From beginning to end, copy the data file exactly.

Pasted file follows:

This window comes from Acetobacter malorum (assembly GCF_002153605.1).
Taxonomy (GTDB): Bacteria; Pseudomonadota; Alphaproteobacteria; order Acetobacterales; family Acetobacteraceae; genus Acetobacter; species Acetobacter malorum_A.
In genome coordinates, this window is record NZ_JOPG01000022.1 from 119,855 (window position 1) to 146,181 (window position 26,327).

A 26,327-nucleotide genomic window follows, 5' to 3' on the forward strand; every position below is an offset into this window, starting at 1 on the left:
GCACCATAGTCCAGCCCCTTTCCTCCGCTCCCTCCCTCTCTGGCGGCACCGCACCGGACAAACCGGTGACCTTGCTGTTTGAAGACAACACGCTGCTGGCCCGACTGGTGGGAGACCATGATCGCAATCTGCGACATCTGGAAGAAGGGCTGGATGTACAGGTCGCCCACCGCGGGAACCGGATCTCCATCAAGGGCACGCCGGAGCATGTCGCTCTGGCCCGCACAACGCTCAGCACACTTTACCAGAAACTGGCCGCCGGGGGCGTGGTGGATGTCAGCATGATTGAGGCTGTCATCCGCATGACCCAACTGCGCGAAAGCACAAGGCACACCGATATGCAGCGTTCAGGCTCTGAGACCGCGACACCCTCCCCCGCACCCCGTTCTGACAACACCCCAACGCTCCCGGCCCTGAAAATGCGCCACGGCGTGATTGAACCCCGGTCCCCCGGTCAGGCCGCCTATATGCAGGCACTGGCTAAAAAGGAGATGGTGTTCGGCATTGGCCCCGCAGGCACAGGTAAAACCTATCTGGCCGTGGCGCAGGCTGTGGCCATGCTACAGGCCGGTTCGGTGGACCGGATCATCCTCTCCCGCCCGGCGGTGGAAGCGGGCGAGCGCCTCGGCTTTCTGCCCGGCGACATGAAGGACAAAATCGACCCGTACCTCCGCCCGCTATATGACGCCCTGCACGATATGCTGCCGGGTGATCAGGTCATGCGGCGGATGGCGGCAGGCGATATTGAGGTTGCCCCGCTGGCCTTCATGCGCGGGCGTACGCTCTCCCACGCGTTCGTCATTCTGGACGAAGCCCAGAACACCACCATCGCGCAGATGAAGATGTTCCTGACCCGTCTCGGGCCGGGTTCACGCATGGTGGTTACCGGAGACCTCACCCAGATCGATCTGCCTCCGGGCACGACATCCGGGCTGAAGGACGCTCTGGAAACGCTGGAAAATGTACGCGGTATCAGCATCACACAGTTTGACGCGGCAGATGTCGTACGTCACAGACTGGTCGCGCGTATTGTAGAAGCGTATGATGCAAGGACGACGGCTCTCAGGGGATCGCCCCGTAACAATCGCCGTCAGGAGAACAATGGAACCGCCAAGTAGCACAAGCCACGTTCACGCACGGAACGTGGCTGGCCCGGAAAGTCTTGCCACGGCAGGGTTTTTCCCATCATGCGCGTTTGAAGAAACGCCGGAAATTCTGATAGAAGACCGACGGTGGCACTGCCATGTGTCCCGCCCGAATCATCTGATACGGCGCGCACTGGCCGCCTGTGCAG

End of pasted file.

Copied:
This window comes from Acetobacter malorum (assembly GCF_002153605.1).
Taxonomy (GTDB): Bacteria; Pseudomonadota; Alphaproteobacteria; order Acetobacterales; family Acetobacteraceae; genus Acetobacter; species Acetobacter malorum_A.
In genome coordinates, this window is record NZ_JOPG01000022.1 from 119,855 (window position 1) to 146,181 (window position 26,327).

A 26,327-nucleotide genomic window follows, 5' to 3' on the forward strand; every position below is an offset into this window, starting at 1 on the left:
GCACCATAGTCCAGCCCCTTTCCTCCGCTCCCTCCCTCTCTGGCGGCACCGCACCGGACAAACCGGTGACCTTGCTGTTTGAAGACAACACGCTGCTGGCCCGACTGGTGGGAGACCATGATCGCAATCTGCGACATCTGGAAGAAGGGCTGGATGTACAGGTCGCCCACCGCGGGAACCGGATCTCCATCAAGGGCACGCCGGAGCATGTCGCTCTGGCCCGCACAACGCTCAGCACACTTTACCAGAAACTGGCCGCCGGGGGCGTGGTGGATGTCAGCATGATTGAGGCTGTCATCCGCATGACCCAACTGCGCGAAAGCACAAGGCACACCGATATGCAGCGTTCAGGCTCTGAGACCGCGACACCCTCCCCCGCACCCCGTTCTGACAACACCCCAACGCTCCCGGCCCTGAAAATGCGCCACGGCGTGATTGAACCCCGGTCCCCCGGTCAGGCCGCCTATATGCAGGCACTGGCTAAAAAGGAGATGGTGTTCGGCATTGGCCCCGCAGGCACAGGTAAAACCTATCTGGCCGTGGCGCAGGCTGTGGCCATGCTACAGGCCGGTTCGGTGGACCGGATCATCCTCTCCCGCCCGGCGGTGGAAGCGGGCGAGCGCCTCGGCTTTCTGCCCGGCGACATGAAGGACAAAATCGACCCGTACCTCCGCCCGCTATATGACGCCCTGCACGATATGCTGCCGGGTGATCAGGTCATGCGGCGGATGGCGGCAGGCGATATTGAGGTTGCCCCGCTGGCCTTCATGCGCGGGCGTACGCTCTCCCACGCGTTCGTCATTCTGGACGAAGCCCAGAACACCACCATCGCGCAGATGAAGATGTTCCTGACCCGTCTCGGGCCGGGTTCACGCATGGTGGTTACCGGAGACCTCACCCAGATCGATCTGCCTCCGGGCACGACATCCGGGCTGAAGGACGCTCTGGAAACGCTGGAAAATGTACGCGGTATCAGCATCACACAGTTTGACGCGGCAGATGTCGTACGTCACAGACTGGTCGCGCGTATTGTAGAAGCGTATGATGCAAGGACGACGGCTCTCAGGGGATCGCCCCGTAACAATCGCCGTCAGGAGAACAATGGAACCGCCAAGTAGCACAAGCCACGTTCACGCACGGAACGTGGCTGGCCCGGAAAGTCTTGCCACGGCAGGGTTTTTCCCATCATGCGCGTTTGAAGAAACGCCGGAAATTCTGATAGAAGACCGACGGTGGCACTGCCATGTGTCCCGCCCGAATCATCTGATACGGCGCGCACTGGCCGCCTGTGCAG